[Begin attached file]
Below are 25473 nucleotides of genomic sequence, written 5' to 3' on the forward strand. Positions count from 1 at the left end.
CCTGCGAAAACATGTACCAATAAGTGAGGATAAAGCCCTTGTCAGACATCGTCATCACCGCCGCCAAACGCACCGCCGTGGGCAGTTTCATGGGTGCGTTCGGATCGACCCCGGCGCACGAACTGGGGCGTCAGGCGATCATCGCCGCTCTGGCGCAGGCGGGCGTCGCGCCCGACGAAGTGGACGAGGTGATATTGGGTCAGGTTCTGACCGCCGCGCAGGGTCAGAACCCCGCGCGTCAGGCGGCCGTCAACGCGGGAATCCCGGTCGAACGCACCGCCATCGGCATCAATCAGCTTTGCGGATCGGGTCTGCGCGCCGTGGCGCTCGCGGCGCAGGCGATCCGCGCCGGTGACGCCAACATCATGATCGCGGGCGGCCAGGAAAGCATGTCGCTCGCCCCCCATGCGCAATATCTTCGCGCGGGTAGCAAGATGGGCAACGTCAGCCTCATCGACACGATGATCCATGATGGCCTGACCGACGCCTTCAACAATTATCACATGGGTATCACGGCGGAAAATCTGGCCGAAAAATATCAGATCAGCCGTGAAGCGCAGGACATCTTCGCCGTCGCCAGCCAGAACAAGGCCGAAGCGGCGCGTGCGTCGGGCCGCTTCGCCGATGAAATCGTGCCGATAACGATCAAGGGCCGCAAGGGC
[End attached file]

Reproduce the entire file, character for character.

Below are 25473 nucleotides of genomic sequence, written 5' to 3' on the forward strand. Positions count from 1 at the left end.
CCTGCGAAAACATGTACCAATAAGTGAGGATAAAGCCCTTGTCAGACATCGTCATCACCGCCGCCAAACGCACCGCCGTGGGCAGTTTCATGGGTGCGTTCGGATCGACCCCGGCGCACGAACTGGGGCGTCAGGCGATCATCGCCGCTCTGGCGCAGGCGGGCGTCGCGCCCGACGAAGTGGACGAGGTGATATTGGGTCAGGTTCTGACCGCCGCGCAGGGTCAGAACCCCGCGCGTCAGGCGGCCGTCAACGCGGGAATCCCGGTCGAACGCACCGCCATCGGCATCAATCAGCTTTGCGGATCGGGTCTGCGCGCCGTGGCGCTCGCGGCGCAGGCGATCCGCGCCGGTGACGCCAACATCATGATCGCGGGCGGCCAGGAAAGCATGTCGCTCGCCCCCCATGCGCAATATCTTCGCGCGGGTAGCAAGATGGGCAACGTCAGCCTCATCGACACGATGATCCATGATGGCCTGACCGACGCCTTCAACAATTATCACATGGGTATCACGGCGGAAAATCTGGCCGAAAAATATCAGATCAGCCGTGAAGCGCAGGACATCTTCGCCGTCGCCAGCCAGAACAAGGCCGAAGCGGCGCGTGCGTCGGGCCGCTTCGCCGATGAAATCGTGCCGATAACGATCAAGGGCCGCAAGGGC